La Belle Époque was a heady time for artists, a period of great creativity that remains iconic and romantic in our collective imagination. Imagine seeing new work by Gaugin, Matisse or Toulouse-Lautrec, listening to Stravinsky or Eirk Satie at a salon, or watching Art Nouveau architecture and design spring up around Paris. Change was in the air.
Playwright Illana Turner and director Christopher Sivertsen bring this romantic period to life in a new play about the formidable actress Réjane who helped transform French culture, grabbing it by the throat and turning its head to look at poverty, struggle and the rights of women, not only with her choice of roles, but also in her personal life, which was bound inextricably to her career. It’s no surprise that she was Ibsen’s favorite “Nora” in A Doll’s House, which sees the main character leaving family life to discover herself.
The play is on now at The Bootleg Theater running Thursday through Sundays until Christmas. I strongly recommend it.
Illana Turner herself plays Blanche, Réjane’s best friend and counter-point, an actress chosen for the prestigious national theater, but who plays it safe with her career, performing in ‘well-made’ plays that depict rich people doing frivolous things. Turner shows us the irony of the art world with this character who wins her place early on, but who knows she will never be a revolutionary. With Réjane, she shares “The Lover,” a fellow actor who gladly enjoys both women. In this big role, Patrick Wenk-Wolff turns from comic to sober on a dime throughout and keeps the audience on their toes as he flows seamlessly into the role of yet another lover, and then again into the gay clothing designer who helps Réjane change fashion history by ditching the corset (amen, sister!).
Réjane (Cara Pifko) and Blanche (Illana Turner) whirling around with Porel (Joseph Will) and The Lover (Patrick Wenk-Wolff) in one of the most spectacular physical numbers, when the gals head to the Moulin Rouge for some dramatic research.
Speaking of history, there is a lot of it doled out within the play, which might have become too didactic for me, were it not for Valerie McCann as The Sage of Paris, whose extraordinary energy, physical strength and grace were so hypnotizing that I barely noticed I was learning facts about French law! And by the way, it is interesting to know that while Réjane won the right to sign her own contracts without her husband’s approval in that famous court battle, the law didn’t change for other women until 61 years later. Réjane’s mother, played by Cecilia de Rico in a stoic-but-cheeky turn, represents this traditional status quo, as she steers Réjane toward marriage and settling down, even in the face of her daughter’s obvious domestic claustrophobia.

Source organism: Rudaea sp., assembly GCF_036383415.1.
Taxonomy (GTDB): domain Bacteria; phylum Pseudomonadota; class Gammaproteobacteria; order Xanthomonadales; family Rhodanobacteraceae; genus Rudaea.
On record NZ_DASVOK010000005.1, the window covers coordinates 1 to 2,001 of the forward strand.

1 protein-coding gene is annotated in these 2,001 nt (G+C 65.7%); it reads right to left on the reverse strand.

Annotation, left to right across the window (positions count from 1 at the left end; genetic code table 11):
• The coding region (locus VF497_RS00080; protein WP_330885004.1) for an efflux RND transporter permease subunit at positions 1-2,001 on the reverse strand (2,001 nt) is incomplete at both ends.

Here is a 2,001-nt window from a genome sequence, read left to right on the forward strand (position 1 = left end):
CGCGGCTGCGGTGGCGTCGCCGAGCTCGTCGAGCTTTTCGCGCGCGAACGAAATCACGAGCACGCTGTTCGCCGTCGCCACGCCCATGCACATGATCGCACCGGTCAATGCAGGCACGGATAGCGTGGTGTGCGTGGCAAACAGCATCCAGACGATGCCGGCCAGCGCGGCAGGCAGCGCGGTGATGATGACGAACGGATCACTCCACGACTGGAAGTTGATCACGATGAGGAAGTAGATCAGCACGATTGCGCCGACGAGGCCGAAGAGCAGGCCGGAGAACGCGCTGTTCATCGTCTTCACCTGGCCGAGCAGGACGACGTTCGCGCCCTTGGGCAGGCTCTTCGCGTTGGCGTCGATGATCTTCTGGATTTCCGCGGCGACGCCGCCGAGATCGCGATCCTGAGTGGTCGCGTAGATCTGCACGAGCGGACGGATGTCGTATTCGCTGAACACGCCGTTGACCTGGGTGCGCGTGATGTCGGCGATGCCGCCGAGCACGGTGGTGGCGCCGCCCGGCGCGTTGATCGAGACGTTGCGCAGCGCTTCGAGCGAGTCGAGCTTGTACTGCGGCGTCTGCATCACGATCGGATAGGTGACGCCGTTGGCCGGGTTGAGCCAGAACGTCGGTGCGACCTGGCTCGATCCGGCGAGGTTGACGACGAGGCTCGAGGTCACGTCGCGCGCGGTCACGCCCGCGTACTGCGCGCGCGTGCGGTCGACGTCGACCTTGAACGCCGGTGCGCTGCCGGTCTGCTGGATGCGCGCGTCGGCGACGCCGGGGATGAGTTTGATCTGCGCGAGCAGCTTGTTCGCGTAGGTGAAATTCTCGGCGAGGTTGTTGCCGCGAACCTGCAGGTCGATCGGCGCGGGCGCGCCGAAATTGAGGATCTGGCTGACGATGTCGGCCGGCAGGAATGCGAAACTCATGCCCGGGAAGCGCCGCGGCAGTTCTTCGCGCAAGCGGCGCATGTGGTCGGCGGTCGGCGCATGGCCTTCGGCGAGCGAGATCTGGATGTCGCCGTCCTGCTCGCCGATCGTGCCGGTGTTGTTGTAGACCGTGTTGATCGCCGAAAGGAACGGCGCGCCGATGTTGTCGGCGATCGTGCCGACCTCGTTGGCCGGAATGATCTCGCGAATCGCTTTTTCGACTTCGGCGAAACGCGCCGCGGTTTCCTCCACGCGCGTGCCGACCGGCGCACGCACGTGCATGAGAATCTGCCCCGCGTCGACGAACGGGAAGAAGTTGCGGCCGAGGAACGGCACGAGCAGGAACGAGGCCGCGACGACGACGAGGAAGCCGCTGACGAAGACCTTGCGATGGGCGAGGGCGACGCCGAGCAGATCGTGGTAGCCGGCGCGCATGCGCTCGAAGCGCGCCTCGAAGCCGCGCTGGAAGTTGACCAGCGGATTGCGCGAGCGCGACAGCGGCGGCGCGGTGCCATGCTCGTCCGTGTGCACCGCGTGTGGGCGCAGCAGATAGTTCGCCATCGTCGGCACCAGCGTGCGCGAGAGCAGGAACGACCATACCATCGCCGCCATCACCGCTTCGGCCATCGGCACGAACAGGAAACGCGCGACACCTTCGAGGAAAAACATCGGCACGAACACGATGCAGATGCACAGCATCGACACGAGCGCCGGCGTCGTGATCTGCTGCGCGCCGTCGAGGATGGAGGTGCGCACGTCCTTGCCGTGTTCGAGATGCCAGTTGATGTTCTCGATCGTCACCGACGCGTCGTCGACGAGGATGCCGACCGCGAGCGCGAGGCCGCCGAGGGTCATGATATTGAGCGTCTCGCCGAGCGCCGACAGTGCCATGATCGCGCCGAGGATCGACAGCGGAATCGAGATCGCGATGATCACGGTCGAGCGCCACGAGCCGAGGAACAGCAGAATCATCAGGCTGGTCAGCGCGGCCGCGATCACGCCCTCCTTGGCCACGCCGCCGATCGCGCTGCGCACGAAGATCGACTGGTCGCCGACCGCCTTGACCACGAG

The audience was privy to every costume change of every character with wardrobe rolling racks out in the open, and indeed, no performer ever left the stage! The clever rolling set pieces became dressing rooms, stage backdrops, birthing rooms, train cars – you name it – the actors were perpetually under our gaze, creating new dramas that flowed in and out, often punctuated by Réjane’s fitful bursts of physical expression, perhaps a nod to the emerging modern dance movement at the time.
Rolling set pieces!
The physicality of the play is astounding. Between the constant set restructuring, Can-Can dancing and hot sex, you really feel like you’ve been through something important by the end of the play, and it’s all set to the très apropos music created for the play by Réjane’s great-great granddaughter Adrien Reju (how cool must she be?) along with Sébastien Miel.
As a feminist artist in the 21st century, I was left with a meaningful connection to the past, and a validation of my own domestic struggles to ‘have it all.’ This play is important because it keeps alive and does justice to the legacy of a pioneer artist who forged the way for a new way to look at the world.
As if to honor the viewer’s cathartic experience, the cast of Réjane takes a photo of the audience at the end of the play, just as they apparently did at Réjane’s own theater, Théâtre Réjane, which she opened in 1919.
Experience your own slice of La Belle Époque at The Bootleg Theater. Go now.